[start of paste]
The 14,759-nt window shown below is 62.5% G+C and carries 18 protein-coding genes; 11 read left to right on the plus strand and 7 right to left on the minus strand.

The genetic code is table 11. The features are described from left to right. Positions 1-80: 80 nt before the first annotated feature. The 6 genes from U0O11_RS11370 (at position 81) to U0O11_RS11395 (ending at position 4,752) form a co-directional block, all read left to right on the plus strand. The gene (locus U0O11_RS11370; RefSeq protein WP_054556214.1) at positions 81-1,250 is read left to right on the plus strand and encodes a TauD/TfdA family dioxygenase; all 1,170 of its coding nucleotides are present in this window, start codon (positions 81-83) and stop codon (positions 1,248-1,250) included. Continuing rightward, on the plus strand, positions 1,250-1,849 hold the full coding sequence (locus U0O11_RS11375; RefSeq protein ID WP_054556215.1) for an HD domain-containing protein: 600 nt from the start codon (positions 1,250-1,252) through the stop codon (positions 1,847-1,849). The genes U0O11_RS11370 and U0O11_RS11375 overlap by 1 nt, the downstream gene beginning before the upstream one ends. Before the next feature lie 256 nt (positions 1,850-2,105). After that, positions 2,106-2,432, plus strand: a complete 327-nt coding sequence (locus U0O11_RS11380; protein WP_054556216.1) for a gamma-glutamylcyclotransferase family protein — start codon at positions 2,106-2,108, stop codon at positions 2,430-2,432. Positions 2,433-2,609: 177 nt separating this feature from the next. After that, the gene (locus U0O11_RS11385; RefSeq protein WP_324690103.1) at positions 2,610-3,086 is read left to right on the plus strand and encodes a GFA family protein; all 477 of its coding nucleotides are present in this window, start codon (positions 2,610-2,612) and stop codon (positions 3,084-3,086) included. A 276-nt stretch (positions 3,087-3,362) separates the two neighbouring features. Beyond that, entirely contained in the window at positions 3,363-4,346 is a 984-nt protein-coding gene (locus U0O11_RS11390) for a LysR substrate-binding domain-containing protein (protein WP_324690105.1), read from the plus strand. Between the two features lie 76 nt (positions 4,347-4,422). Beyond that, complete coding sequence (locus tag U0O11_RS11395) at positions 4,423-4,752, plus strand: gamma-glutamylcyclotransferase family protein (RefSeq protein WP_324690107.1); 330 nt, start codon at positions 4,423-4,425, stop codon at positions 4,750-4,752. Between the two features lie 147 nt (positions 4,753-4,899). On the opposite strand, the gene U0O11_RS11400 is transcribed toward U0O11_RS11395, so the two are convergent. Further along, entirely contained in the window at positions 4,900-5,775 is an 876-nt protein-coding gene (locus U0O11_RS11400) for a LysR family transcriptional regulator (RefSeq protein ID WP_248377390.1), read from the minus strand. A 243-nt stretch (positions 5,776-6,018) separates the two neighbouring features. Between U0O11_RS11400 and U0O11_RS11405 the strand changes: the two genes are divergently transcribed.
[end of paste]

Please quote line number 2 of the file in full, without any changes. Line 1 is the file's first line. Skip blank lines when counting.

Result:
The genetic code is table 11. The features are described from left to right. Positions 1-80: 80 nt before the first annotated feature. The 6 genes from U0O11_RS11370 (at position 81) to U0O11_RS11395 (ending at position 4,752) form a co-directional block, all read left to right on the plus strand. The gene (locus U0O11_RS11370; RefSeq protein WP_054556214.1) at positions 81-1,250 is read left to right on the plus strand and encodes a TauD/TfdA family dioxygenase; all 1,170 of its coding nucleotides are present in this window, start codon (positions 81-83) and stop codon (positions 1,248-1,250) included. Continuing rightward, on the plus strand, positions 1,250-1,849 hold the full coding sequence (locus U0O11_RS11375; RefSeq protein ID WP_054556215.1) for an HD domain-containing protein: 600 nt from the start codon (positions 1,250-1,252) through the stop codon (positions 1,847-1,849). The genes U0O11_RS11370 and U0O11_RS11375 overlap by 1 nt, the downstream gene beginning before the upstream one ends. Before the next feature lie 256 nt (positions 1,850-2,105). After that, positions 2,106-2,432, plus strand: a complete 327-nt coding sequence (locus U0O11_RS11380; protein WP_054556216.1) for a gamma-glutamylcyclotransferase family protein — start codon at positions 2,106-2,108, stop codon at positions 2,430-2,432. Positions 2,433-2,609: 177 nt separating this feature from the next. After that, the gene (locus U0O11_RS11385; RefSeq protein WP_324690103.1) at positions 2,610-3,086 is read left to right on the plus strand and encodes a GFA family protein; all 477 of its coding nucleotides are present in this window, start codon (positions 2,610-2,612) and stop codon (positions 3,084-3,086) included. A 276-nt stretch (positions 3,087-3,362) separates the two neighbouring features. Beyond that, entirely contained in the window at positions 3,363-4,346 is a 984-nt protein-coding gene (locus U0O11_RS11390) for a LysR substrate-binding domain-containing protein (protein WP_324690105.1), read from the plus strand. Between the two features lie 76 nt (positions 4,347-4,422). Beyond that, complete coding sequence (locus tag U0O11_RS11395) at positions 4,423-4,752, plus strand: gamma-glutamylcyclotransferase family protein (RefSeq protein WP_324690107.1); 330 nt, start codon at positions 4,423-4,425, stop codon at positions 4,750-4,752. Between the two features lie 147 nt (positions 4,753-4,899). On the opposite strand, the gene U0O11_RS11400 is transcribed toward U0O11_RS11395, so the two are convergent. Further along, entirely contained in the window at positions 4,900-5,775 is an 876-nt protein-coding gene (locus U0O11_RS11400) for a LysR family transcriptional regulator (RefSeq protein ID WP_248377390.1), read from the minus strand. A 243-nt stretch (positions 5,776-6,018) separates the two neighbouring features. Between U0O11_RS11400 and U0O11_RS11405 the strand changes: the two genes are divergently transcribed.